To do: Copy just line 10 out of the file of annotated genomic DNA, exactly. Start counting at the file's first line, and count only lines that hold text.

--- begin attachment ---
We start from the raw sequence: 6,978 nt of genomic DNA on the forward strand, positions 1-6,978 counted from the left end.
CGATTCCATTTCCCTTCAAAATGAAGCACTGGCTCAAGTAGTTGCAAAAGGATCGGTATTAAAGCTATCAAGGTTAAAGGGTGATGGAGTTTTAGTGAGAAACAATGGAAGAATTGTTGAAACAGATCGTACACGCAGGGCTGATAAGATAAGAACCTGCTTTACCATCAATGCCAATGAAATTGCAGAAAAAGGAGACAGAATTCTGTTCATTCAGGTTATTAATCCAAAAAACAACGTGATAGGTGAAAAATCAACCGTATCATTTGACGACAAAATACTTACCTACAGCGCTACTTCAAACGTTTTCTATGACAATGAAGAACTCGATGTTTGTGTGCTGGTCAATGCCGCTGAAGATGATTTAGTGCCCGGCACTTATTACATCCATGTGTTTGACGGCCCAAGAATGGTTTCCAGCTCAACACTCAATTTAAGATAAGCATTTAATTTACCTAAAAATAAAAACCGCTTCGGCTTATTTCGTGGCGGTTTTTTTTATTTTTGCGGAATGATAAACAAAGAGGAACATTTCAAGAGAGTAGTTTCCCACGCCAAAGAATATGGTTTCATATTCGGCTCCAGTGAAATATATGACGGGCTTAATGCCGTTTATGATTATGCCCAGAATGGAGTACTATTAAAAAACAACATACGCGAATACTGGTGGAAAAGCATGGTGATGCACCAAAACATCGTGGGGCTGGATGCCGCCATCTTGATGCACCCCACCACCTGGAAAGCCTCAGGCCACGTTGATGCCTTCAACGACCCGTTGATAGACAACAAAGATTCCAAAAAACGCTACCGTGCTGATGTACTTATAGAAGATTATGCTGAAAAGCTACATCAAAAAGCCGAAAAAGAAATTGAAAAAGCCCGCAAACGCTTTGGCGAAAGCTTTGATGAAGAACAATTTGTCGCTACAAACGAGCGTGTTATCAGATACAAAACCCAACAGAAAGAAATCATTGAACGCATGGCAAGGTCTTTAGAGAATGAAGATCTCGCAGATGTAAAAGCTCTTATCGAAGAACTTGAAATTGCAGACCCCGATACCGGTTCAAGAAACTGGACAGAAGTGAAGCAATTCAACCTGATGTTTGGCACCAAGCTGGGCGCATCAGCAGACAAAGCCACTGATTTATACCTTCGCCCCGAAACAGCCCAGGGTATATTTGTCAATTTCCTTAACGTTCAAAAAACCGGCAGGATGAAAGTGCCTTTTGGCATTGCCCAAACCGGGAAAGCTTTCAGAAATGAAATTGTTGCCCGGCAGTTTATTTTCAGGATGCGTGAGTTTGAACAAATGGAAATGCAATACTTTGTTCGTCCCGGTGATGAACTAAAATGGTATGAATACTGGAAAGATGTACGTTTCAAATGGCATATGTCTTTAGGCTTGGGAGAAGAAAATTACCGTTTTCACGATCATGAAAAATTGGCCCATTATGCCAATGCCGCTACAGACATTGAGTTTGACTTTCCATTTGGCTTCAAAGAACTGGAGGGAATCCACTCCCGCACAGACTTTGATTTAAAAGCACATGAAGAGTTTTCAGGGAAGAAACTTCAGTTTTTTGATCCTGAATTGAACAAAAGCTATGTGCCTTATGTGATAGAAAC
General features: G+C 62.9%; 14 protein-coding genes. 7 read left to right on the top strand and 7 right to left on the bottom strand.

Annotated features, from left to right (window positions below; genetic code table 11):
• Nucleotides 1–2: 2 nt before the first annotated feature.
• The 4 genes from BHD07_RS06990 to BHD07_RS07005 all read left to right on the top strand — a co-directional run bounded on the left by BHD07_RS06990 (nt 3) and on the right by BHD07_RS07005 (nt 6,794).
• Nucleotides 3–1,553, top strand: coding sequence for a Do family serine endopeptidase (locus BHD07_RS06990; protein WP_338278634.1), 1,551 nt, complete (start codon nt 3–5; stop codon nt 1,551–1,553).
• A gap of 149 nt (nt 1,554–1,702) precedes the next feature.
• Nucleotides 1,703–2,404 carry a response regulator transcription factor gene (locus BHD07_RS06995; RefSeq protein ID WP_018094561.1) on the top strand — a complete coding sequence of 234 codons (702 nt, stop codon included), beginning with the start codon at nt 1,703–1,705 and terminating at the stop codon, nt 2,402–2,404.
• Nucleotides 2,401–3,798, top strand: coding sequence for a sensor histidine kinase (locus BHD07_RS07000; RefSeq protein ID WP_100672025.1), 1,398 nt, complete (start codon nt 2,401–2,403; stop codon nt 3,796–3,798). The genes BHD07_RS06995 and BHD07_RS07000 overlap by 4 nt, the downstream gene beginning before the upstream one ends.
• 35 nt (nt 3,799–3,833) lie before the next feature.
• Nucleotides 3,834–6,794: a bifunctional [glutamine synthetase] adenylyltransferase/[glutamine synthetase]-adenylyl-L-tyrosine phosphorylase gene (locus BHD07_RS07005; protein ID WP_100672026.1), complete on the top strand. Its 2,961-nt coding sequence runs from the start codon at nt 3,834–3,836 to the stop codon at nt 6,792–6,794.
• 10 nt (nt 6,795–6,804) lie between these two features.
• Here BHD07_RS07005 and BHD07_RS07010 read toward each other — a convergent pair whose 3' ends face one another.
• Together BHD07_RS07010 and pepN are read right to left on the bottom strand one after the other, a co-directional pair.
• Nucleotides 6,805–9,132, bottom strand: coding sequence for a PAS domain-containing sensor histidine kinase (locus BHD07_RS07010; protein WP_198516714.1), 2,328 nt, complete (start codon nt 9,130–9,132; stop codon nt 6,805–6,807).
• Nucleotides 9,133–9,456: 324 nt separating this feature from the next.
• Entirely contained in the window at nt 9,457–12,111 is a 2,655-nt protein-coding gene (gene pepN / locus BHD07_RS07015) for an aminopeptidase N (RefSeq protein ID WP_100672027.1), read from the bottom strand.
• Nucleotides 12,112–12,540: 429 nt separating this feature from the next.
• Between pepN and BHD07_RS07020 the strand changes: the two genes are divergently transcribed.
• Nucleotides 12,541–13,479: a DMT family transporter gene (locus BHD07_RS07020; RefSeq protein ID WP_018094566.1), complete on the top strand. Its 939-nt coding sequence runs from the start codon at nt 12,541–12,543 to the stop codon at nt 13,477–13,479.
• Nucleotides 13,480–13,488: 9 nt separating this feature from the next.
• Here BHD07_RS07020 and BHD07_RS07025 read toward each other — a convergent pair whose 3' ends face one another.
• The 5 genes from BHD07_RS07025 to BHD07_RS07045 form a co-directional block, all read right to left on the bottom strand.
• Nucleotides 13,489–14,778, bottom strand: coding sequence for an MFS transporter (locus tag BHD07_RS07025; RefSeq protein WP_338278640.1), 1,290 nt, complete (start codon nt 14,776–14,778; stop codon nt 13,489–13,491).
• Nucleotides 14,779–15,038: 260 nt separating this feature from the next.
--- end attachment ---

• Nucleotides 2,401–3,798, top strand: coding sequence for a sensor histidine kinase (locus BHD07_RS07000; RefSeq protein ID WP_100672025.1), 1,398 nt, complete (start codon nt 2,401–2,403; stop codon nt 3,796–3,798). The genes BHD07_RS06995 and BHD07_RS07000 overlap by 4 nt, the downstream gene beginning before the upstream one ends.